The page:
Standard 14: Assessment of Student Learning
Assessment of student learning demonstrates that the institution's students have knowledge, skills, and competencies consistent with institutional goals and that students at graduation have achieved appropriate higher education goals.
Middle States Commission on Higher Education
In the coming months, faculty who have not already heard the phrase 'the assessment of student learning outcomes" will probably encounter it (or something similar) in one or more settings on campus. At a minimum, this rather infelicitous expression may not seem to bode well; for many, it suggests a variety of bureaucratic and paperwork horrors soon to be imposed on unwilling or unprepared teachers.
Nationally, regional accrediting bodies, including the Middle States Commission on Higher Education, have explicitly called for universities to explain more clearly how they determine that students have acquired the necessary skills and knowledge to graduate. This difficult but useful task is, in fact, more a benefit rather than a bother because it gives us the opportunity to identify our own goals and objectives for students. Based on UMBC's mission (and not an external standard) and the programs and courses we have in place, we can articulate the learning goals we have for our students-and the standards or rubrics we use to determine whether students are achieving these goals.
The MSCE has produced a text that can help guide us in our analysis of current practice and I would like to quote a long passage from the introduction to that text to help clarify what the Commission is seeking:
Among the principles that guided the revision of the Commission's standards is greater emphasis on institutional assessment and the assessment of student learning. By complying with the standards, accredited institutions assure the public that they provide quality higher education. Specifically, the Commission's process demonstrates that institutions identify student learning goals for educational offerings that are appropriate to its higher education mission; that its offerings display appropriate academic content, rigor, and coherence; that its curricula are designed so that students demonstrate college-level proficiency in general education and essential skills, including oral and written communication, scientific and quantitative reasoning, critical analysis and reasoning, technological competence, and information literacy; and that assessment demonstrates that students at graduation have achieved appropriate higher education goals. (Student Learning Assessment: Options and Resources, Philadelphia: MSCHE, 2003)
What does this mean for what we do in the classroom on a daily basis?
Most professors have already identified fairly specific learning goals for their classes, though these goals may not always appear explicitly on the syllabus. And everyone has in place some evaluation procedures (through assignments, papers, exams, or other means) which distinguish good from poor performance. Given these facts, what more can or should we do to properly assess what our students are getting from their courses?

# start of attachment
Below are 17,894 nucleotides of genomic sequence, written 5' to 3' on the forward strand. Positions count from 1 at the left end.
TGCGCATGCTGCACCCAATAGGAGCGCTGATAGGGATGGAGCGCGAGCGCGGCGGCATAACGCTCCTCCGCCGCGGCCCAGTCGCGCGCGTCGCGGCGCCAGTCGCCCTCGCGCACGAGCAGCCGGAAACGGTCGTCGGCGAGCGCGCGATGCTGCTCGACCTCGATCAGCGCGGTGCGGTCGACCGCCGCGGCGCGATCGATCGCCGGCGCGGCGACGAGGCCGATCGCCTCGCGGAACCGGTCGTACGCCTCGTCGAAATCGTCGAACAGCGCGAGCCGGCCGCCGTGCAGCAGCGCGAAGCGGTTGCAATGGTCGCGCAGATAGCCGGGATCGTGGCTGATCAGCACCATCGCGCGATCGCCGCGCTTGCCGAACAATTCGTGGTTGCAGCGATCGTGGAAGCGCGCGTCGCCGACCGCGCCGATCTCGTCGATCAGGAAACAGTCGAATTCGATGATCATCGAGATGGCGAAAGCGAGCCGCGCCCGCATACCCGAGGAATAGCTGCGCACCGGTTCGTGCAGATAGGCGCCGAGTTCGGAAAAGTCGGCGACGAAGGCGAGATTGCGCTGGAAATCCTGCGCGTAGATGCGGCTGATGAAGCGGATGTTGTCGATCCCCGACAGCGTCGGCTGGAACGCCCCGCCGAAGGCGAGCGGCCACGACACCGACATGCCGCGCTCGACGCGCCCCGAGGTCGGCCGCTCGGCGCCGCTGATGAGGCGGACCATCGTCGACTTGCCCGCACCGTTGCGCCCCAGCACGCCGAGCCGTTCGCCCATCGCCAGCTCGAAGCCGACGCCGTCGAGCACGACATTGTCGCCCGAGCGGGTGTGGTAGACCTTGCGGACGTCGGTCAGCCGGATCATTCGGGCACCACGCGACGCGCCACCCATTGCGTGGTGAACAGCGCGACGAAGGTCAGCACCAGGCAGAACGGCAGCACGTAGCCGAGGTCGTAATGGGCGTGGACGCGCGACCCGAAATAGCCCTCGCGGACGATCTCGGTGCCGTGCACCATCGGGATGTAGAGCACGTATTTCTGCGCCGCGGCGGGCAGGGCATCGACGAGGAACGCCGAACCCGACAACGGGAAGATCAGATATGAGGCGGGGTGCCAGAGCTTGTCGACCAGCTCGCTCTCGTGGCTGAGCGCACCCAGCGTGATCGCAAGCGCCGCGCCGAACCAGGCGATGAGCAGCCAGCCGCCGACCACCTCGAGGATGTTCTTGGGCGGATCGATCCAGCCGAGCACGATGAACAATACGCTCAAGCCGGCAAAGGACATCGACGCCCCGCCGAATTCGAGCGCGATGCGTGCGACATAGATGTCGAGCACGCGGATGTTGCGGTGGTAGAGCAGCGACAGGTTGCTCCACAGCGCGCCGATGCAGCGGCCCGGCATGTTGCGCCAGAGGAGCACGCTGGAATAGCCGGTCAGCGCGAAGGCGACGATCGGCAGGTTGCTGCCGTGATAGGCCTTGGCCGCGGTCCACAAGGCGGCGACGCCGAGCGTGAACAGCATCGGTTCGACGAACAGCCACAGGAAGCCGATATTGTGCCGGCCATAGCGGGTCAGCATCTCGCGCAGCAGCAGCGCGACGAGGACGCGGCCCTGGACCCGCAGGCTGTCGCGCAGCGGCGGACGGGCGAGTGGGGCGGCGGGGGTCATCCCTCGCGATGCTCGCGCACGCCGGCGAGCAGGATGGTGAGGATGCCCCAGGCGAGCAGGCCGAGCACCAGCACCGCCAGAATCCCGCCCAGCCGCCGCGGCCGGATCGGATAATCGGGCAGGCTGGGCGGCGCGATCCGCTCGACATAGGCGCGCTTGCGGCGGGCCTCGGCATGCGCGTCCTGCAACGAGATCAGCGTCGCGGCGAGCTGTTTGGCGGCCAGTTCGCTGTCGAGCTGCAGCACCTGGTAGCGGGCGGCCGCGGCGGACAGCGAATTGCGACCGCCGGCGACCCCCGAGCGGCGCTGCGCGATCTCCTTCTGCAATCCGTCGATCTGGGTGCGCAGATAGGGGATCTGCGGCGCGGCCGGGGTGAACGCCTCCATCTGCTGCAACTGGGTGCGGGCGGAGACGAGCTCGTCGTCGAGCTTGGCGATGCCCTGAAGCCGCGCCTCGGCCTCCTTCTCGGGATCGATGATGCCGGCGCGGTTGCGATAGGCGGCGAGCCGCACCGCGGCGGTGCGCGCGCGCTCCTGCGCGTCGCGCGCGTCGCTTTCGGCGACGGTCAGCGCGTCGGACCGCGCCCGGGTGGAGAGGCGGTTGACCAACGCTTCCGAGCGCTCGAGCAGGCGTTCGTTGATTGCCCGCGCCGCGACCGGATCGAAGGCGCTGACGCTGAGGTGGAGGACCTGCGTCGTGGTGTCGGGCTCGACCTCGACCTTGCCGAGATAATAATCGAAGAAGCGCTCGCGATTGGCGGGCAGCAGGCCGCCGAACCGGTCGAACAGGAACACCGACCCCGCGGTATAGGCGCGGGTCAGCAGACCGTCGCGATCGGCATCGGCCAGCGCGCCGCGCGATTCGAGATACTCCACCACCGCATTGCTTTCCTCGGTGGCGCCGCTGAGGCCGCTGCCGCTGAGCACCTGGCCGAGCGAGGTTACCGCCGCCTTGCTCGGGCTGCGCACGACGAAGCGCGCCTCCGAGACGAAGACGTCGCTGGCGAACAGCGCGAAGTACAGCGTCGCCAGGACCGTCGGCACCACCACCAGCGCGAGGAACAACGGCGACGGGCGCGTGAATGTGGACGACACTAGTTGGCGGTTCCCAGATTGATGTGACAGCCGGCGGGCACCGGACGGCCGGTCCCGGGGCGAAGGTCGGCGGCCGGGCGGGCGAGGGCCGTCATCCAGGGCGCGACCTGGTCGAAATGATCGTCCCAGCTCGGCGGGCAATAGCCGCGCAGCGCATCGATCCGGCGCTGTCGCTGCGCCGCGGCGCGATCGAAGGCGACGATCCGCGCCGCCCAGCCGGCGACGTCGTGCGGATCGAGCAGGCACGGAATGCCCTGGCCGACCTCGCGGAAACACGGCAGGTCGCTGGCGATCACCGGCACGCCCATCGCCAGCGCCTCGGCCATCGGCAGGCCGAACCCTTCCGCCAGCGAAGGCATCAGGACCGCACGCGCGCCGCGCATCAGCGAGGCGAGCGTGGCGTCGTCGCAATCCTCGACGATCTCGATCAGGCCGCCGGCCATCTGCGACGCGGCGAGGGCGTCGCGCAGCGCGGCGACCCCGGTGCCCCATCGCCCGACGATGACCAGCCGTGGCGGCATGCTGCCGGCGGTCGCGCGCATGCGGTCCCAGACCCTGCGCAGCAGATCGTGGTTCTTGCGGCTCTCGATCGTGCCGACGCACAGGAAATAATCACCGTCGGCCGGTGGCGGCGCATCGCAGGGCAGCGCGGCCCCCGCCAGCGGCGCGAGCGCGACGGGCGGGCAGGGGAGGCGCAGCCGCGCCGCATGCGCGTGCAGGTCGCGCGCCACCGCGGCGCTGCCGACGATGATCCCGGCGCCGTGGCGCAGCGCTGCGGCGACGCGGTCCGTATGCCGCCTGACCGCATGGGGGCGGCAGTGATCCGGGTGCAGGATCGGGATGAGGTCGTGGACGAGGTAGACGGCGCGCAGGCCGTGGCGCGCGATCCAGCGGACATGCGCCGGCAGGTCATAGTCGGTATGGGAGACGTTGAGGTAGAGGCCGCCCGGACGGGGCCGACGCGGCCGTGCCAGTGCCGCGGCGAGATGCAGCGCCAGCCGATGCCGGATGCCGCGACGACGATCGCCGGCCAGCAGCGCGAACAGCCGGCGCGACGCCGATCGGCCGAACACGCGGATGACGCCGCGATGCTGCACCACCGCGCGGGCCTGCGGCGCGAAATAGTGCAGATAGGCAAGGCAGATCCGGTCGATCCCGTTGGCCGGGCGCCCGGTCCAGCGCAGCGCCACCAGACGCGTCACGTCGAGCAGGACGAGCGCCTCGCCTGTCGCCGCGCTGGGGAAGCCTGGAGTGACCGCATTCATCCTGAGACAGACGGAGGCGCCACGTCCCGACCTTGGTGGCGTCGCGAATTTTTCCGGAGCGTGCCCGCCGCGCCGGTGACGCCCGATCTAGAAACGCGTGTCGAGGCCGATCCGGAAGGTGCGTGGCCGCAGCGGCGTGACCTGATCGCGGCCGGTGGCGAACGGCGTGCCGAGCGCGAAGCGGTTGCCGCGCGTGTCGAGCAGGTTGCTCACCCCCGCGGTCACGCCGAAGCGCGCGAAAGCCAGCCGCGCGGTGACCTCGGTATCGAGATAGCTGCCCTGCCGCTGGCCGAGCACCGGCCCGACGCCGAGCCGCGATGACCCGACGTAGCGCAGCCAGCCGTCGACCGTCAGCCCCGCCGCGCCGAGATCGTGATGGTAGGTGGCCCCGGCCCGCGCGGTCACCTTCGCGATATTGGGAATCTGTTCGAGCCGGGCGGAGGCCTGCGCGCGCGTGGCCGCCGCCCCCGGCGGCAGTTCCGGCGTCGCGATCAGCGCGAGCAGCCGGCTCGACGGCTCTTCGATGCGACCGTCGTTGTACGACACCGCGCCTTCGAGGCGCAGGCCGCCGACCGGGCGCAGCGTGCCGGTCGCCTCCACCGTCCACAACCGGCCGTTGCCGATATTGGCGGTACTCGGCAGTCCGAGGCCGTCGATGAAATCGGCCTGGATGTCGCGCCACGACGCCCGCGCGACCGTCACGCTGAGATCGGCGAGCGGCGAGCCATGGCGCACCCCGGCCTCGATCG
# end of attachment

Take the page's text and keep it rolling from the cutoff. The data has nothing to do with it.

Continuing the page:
At the most basic level, we can look at the courses we currently teach and attempt to articulate the learning goals (have we made them clear to the students?) and how we know if (and how) students are making progress toward those goals. Tests or papers give us evidence (and determine grades), but can we explain what kind of evidence this is? For example, can I articulate what distinguishes a good from mediocre essay-especially in terms of how that essay illustrates a student's progress toward my goals? What rubric or classification scheme have I used to grade, and do students understand what these categories represent?
These questions are worth asking and worth discussing, since too often we use implied criteria that might need to be reviewed from time to time. We also have assumptions about how students learn which may hinder rather than help them. By asking for feedback more often from students (about their learning and, perhaps, about our teaching methods) we might better adjust our practices to specific student needs.
Assessing what students are learning doesn't necessarily mean grading what students are doing. For example, asking at the end of class for anonymous feedback on what's clear and what isn't clear (in one-minute paper) can go a long way toward gauging how well students are learning.
Middle States Commission on Higher Education (see their publications section, which contains the standards for accreditation and 'Guidelines for Improvement' which has the MS manual on Student Learning Assessment).
Internet resources for higher education outcomes assessment:
Classroom assessment techniques:
Test construction: http://www.edu.uleth.ca/runte/tests/
Teaching goals inventory: http://fm.iowa.uiowa.edu/fmi/xsl/tgi/data_entry.xsl?-db=tgi_data&-lay=Layout01&-view
Books on the assessment of learning (available at the FDC):
Angelo, T. & Cross, P. Classroom Assessment Techniques: A Handbook for College Teachers (2nd ed.). San Francisco: Jossey-Bass, 1993.
Banta, T., Lund, J., Black, K. & Oblander, F. Assessment in Practice: Putting Principles to Work on College Campuses. San Francisco: Jossey-Bass, 1996.
Miller, A., Imrie, B. & Cox, K. Student Assessment in Higher Education : A Handbook for Assessing Performance. London: Kogan Page, 1998.
Palomba, C. & Banta, T. Assessment Essentials: Planning, Implementing, and Improving Assessment in Higher Education. San Francisco: Jossey-Bass, 1999.
Schwartz, P. & Webb, G. Assessment: Case Studies, Experience and Practice from Higher Education. London: Kogan Page, 2002.
Walvoor, B & Anderson, V. Effective Grading: A Tool for Learning and Assessment. San Francisco: Jossey-Bass, 1998.
Wiggins, G. Educative Assessment: Designing Assessments to Inform and Improve Student Performance. San Francisco: Jossey-Bass, 1998.